The next day we were joined by a few of the same people and a couple new ones for a conversation about Mutual Aid Networks and how that structure could be applied to help us all take our work farther. We talked with attendees about the MAN Up Summit in August and about pursuing further collaborations. We’re all excited to see what unfolds.
Immediately after the MAN discussion we hit the road to get a start on the drive to beautiful New Orleans. It’s 10 hours from St. Louis and we decided to stop near Memphis, so we could take a quick trip by Graceland in the morning just for fun.
Then we arrived in New Orleans just in time for the NOLA Timebank potluck that Gretchen Zalkind, NOLA TimeBank founder and coordinator, organized in conjunction with our visit. This was great! There were organizers of local cooperative businesses, our hosts at Conserve Our Resource Economy (CORE), people ready to engage in the neighborhood in new ways. We shared a lot of our experience with Allied Coop and had open discussion about how we could all take our work farther.
The next morning we visited Backstreet Cultural Museum, one of my very favorite places and where I first learned of Mutual Aid Societies and Social Aid and Pleasure Clubs, my inspiration for the cooperative savings and community investment pools piece of Mutual Aid Networks. I was really excited to take my fellow ACC leaders there so they could see the real deal, and think about how they want to apply it in their own lives and neighborhood. We got a great tour and learned a lot. Plus we had the good fortune to have a Jazz Funeral pass nearby while we were there. The museum guides went out with us to see it, and told us that jazz funerals welcome everyone to join in celebration of the life of the person about to be buried. It was very festive and very beautiful.
Later that day I left my cohorts to get some rest and hang out with a Louisiana-based friend while I went to meet Anna Boyer (part of NOLA Timebank also) at the C4Tech & Design Coop where she’s a worker owner. Very cool cooperative business begun in 2008, and I learned details about how it’s run that will really come in handy for our various MAN efforts. C4 Tech has three divisions – a computer repair shop that mainly caters to neighborhood residents (and resonates with a long-standing plan to work with our local Union Tech Coop to build computer repair capacity in Allied Drive). They have a website and graphic design department that works with businesses, non-profits, and educational institutions. And they have an IT support department that works with similar clients from around the world. Each division has a separate but overlapping budget and each division manages its own revenue itself, paying agreed-upon base wages and distributing a quarterly profit share.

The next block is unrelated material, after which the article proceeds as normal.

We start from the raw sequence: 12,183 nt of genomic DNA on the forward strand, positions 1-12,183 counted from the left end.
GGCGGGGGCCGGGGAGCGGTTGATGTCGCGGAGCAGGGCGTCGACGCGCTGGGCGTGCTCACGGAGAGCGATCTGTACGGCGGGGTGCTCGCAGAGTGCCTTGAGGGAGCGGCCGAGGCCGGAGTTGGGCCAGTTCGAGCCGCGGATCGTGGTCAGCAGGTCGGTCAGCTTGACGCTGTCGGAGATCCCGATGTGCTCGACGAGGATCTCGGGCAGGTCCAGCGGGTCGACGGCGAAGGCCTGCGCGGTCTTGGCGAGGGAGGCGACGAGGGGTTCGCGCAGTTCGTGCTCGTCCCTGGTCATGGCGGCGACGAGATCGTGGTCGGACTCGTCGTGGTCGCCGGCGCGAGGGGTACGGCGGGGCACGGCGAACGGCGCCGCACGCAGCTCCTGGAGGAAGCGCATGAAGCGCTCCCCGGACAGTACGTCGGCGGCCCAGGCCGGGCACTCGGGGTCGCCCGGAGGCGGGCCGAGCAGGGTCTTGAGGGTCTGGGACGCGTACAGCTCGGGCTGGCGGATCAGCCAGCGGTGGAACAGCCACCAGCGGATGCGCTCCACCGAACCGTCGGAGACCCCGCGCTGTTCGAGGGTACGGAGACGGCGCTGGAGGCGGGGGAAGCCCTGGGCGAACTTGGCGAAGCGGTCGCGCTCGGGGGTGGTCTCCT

We spent the rest of the evening seeing the sights of NOLA, then hit the road the next morning for the epic 15-hour drive home. I walked in my door at 2am. Good times!
And good thing we had this fun break, and learned so much about our potential. Because the Allied Coop is the only applicant for a $300K forgivable loan the city is offering to subsidize a grocery store in the Allied Drive neighborhood. The RFP they put out doesn’t completely match up with our vision and circumstances, but being the only applicant we’ll be in good shape to have some serious discussions with the City about how they could help us move forward with a neighborhood-grown and -owned project.
Thanks for reading this massive missive. More soon on continuing developments…
I am writing this feeling very refreshed and optimistic. Maybe shocking, considering circumstances around the world. And this doesn’t mean that I’m not taking very seriously the grave injustices and tragedies occurring at the moment. On the contrary, it’s because I take them so seriously that I go to gatherings like Giftival, which just took place in Rome last week.
But first, Vienna…
Once I learned that I’d be traveling overseas, when I’d accepted the invitation to Giftival, I decided to see what else I could do while across the ocean. I asked my good friend and music producer, Ed Reardon, if he would want to schedule a show for me in Vienna where he’s lived for the last year, and where he produced my new CD ‘every thing everything.’
Ed booked a show for me, with him as a very special guest on guitar for 4 songs, at his friend Claudia’s art gallery, Pinacoteca. This was a show to celebrate the release of ‘every thing everything.’ And it was quite a celebration! The venue was small, lovely, old and intimate and was full of very attentive and enthusiastic people. What a treat! Vienna is my new favorite place to play. :) I suppose its distance will cause it to remain a rare and special treat.
Another rare and special treat about Vienna (among many) is its embrace of arts and intellectual culture, and its devotion to leisure. My friends referred to it as the Viennese Lifestyle, and I enjoy it quite a lot! One factor that helps create this condition is that their government supports the arts. And helps make art and culture available to everyone in a way that’s unpretentious and doesn’t require people to have to ask for special help based on need.